by Nick Spencer (Writer), Steve Lieber (Artist), Rachelle Rosenberg (Colorist)

The Story: As Fred’s problems get bigger, the rest of the Sinister Six begins to understand that their boss might be an absolute crook.

The Review: It’s always fun to see a title that should not work actually managing to do just so. To see a book with a concept that could fail or with characters that aren’t popular enough see success, be it critical or commercial, is something to look forward to. It encourages diversity and it means that some of the less-appreciated stereotypes aren’t always true, as readers can be open to diversity when dealing with capes comics. X-Men Legacy, Hawkeye and, of course, Superior Foes of Spider-Man each does things differently and they are all very good.

However, doing things differently isn’t always a proof of innovation and a certain path to quality, as not every writers can handle everything in the same way. Nick Spencer, for all his worth, can stumble here and there, with even the best of his series getting in a funk once in a while. Is this issue, in a way, the fall in terms of quality for this series?

It would be rather harsh to say that this issue is bad, as it stands far from this approximation in terms of quality, yet it unfortunately isn’t as strong or as funny as previous ones. While this does mean in any way that this is a bad issue, there are certain flaws that makes this issue far less enjoyable.

The first of them is that the pacing in this issue is a bit off. While the continuous misadventures of Fred Myers are always entertaining, there are blackouts and jumps in the timeline introduced in the comic that are handled in a rather bizarre way. Pushing forth two dream sequences, Spencer tries to advocate for the stranger workings of Boomerang’s mind while doing so with humor, yet it does not amount to nothing the readers don’t already know about the character. While the scenes are silly and a tad inventive, it does not amount to much in the grander scheme of things, be it with the themes of the series or with Fred as a character.

There is also the fact that some of the subplots, while not all of them being of importance to a book that play comedy as one of its main strength, does not advance much or at least in satisfactory ways. The Shocker one, while presenting how pathetic the man actually is, presents some setbacks on how Spencer wrote him before, forcing a bit the generally unlucky super-villain as a submissive person rather than the criminal and how he had displayed inventiveness in some previous issues when dealing with problems, such as his fight against Luke Cage. The other thread with the rest of the Sinister Six, while better, does not advance much in any real form as well, which shows that the characters and humor have always been the main strengths of this series in the first place, with the plotting being somewhat awkward once it gets the spotlight.

Still, despite these flaws, there are several tidbits that are still as enjoyable as ever, like the incongruous approach to its inner continuity or the smaller character moments played for laugh. The music in the musical box torture, the fact that Chameleon likes Katherine Heigl as an actress, the normalcy of Shocker’s apartment, the general dialogue of Fred Myers are all little touches that adds to the whole that is this issue, providing humor and a general outlook on the fact that super-villains are indeed a weird bunch in a world that is both crazy and normal at the same time.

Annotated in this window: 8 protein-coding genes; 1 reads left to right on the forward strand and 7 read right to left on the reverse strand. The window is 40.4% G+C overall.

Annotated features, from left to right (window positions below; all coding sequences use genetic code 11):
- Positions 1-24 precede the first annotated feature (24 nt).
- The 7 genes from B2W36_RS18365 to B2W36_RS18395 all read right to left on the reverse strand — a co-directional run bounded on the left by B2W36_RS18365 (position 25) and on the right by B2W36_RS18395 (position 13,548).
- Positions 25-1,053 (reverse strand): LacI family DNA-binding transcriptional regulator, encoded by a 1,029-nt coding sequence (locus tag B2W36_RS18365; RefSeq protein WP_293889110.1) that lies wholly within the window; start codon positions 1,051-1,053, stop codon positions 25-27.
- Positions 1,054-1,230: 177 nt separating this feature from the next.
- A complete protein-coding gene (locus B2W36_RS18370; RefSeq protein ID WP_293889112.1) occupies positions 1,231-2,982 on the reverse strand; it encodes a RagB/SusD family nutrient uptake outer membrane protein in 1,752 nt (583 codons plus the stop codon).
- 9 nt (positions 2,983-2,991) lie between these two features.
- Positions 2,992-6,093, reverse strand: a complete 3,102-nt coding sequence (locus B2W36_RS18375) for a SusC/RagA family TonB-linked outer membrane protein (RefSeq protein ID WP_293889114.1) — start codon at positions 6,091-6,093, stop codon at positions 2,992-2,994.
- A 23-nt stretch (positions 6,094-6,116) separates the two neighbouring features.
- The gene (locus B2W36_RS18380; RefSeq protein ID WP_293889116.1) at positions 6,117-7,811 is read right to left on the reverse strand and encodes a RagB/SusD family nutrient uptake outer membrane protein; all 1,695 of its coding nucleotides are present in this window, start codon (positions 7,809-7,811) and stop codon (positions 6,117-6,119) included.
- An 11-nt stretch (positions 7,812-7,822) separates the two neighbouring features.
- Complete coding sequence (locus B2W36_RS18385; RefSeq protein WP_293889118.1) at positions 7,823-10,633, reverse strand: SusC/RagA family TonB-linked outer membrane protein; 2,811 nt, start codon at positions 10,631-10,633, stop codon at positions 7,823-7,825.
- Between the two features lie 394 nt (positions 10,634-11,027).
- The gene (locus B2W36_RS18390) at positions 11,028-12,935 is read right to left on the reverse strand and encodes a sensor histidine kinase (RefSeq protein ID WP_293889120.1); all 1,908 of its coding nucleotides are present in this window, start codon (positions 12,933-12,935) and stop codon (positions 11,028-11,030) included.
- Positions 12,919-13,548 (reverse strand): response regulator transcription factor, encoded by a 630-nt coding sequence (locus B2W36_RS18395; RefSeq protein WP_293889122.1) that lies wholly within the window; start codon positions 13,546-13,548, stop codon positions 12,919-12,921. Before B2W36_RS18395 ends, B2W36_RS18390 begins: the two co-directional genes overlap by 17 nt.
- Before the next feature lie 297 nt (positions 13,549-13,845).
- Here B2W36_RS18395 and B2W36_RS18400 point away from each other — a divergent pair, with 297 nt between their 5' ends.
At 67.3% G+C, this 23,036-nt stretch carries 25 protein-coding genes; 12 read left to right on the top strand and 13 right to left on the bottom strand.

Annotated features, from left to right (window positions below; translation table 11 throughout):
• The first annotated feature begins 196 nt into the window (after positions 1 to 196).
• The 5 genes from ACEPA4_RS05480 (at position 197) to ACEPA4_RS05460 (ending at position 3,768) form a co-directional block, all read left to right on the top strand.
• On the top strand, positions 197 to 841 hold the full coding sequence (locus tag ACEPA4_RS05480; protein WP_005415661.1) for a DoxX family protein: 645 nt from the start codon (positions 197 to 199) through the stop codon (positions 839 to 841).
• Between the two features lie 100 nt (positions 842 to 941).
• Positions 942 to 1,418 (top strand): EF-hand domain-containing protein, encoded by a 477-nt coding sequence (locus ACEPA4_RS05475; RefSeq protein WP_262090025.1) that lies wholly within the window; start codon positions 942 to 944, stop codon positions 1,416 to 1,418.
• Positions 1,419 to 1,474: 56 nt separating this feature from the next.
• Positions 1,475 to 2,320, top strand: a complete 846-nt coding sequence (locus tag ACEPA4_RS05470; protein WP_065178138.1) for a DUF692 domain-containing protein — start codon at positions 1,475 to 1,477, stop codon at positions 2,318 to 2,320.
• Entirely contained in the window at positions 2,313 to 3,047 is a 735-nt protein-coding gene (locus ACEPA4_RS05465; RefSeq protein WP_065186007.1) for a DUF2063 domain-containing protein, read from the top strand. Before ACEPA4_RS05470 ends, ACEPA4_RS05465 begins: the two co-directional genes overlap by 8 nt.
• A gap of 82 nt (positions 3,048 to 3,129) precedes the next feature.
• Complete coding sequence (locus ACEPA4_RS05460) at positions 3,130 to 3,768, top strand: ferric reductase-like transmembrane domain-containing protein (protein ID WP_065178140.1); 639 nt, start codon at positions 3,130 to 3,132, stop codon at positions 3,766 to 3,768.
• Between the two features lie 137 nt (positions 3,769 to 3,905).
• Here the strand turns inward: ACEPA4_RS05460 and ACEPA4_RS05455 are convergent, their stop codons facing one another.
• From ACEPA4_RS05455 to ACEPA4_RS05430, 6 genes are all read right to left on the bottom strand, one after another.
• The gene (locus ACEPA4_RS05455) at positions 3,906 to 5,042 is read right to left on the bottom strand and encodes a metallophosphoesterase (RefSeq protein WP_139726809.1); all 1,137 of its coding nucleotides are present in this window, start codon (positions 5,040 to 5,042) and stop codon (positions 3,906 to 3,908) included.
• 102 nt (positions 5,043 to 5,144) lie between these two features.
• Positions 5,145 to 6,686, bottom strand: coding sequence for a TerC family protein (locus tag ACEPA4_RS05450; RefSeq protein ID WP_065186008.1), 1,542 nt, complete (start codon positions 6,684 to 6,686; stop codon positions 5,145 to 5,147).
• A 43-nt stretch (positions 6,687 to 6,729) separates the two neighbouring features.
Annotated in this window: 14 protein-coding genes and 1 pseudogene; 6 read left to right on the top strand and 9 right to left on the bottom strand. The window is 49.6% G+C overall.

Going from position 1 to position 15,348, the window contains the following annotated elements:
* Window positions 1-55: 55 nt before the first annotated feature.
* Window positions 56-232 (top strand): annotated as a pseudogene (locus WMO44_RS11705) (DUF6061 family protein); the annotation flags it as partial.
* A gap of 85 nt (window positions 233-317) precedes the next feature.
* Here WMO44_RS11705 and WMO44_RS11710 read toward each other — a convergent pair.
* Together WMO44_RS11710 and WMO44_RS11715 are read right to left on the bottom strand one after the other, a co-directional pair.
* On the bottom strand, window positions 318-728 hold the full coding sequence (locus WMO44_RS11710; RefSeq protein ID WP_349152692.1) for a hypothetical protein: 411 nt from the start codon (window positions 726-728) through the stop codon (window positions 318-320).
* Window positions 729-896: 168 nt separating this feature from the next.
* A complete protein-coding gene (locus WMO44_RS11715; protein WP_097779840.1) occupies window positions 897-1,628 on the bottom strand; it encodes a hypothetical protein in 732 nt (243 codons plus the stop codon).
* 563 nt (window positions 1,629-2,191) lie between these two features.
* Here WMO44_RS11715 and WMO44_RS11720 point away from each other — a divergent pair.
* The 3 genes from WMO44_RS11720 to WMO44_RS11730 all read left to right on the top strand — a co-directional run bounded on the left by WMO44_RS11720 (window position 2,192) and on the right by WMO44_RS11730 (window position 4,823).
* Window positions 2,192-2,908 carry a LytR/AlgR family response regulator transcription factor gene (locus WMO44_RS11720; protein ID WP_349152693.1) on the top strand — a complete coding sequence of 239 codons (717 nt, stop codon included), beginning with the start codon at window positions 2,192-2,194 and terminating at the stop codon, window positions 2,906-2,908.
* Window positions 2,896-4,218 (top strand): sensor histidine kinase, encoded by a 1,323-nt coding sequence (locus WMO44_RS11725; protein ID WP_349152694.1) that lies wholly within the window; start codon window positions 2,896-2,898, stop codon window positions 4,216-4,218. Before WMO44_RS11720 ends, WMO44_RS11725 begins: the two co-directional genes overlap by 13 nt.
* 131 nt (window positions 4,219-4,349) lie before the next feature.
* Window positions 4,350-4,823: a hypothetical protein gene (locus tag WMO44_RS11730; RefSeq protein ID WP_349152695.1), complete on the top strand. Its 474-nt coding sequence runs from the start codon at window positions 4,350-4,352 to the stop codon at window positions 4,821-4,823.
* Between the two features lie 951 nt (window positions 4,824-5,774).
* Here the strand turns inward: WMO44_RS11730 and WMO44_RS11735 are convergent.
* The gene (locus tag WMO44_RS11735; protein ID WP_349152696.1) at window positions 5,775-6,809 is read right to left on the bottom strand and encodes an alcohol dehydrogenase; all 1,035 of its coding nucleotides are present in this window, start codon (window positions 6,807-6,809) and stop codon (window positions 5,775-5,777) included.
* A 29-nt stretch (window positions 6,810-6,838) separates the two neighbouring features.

Another delightful moment, which comes as a surprising development and one that can make this book work in a whole new way is the romantic relation between Fred and that girl he met in a bar. While those scenes weren’t the funniest or most interesting in previous issues, this specific one changes that in a big way, providing for something unexpected that has potential for jokes, twists and many explorations of what Boomerang is willing to do to make it work.

Of course, another aspect that works in this issue is the art, with Steve Lieber being back on duty. Bringing his excellent panel-to-panel fluidity and his excellent storytelling capacity to the forefront, Lieber makes each and every scene clear for readers, allowing the dialogue to actually add something instead of just explaining what is happening. Collaborating very well with Spencer, the expressions and the smaller touches in the backgrounds and around the characters are pure gold, adding a lot to the cohesive whole. While some of his lines are perhaps a little bit rough here and there, there is no mistake that close to everything is calculated to either look ridiculous or utterly normal, making it so the lines between the two is blurred, which fits the themes of this series quite well.

The colorization of Rachelle Rosenberg is also quite apt, with a penchant for normal colorization and hyperbole that sets some massive contrasts between the world of super-villains and the real world. The dream sequences, done in bright and warm colors, are immediately set apart by the more nuanced and less colorful colors used in Shocker and Fred’s apartment respectively. There is a world of restraint in this book at times which makes all the other outlandish elements stand out even more, like the scenes with the Sinister Six and the actual super-villains in the book. For her part in the collaboration that is this issue, Rosenberg does a good job here.

The Conclusion: While not as strong as some previous issues, the little touches of humor, developments and the art in general makes this an enjoyable one nonetheless. They can’t be all excellent, but being fun is sometime enough.

Grade: B

-Hugo Robberts Larivière

Grade

Conclusion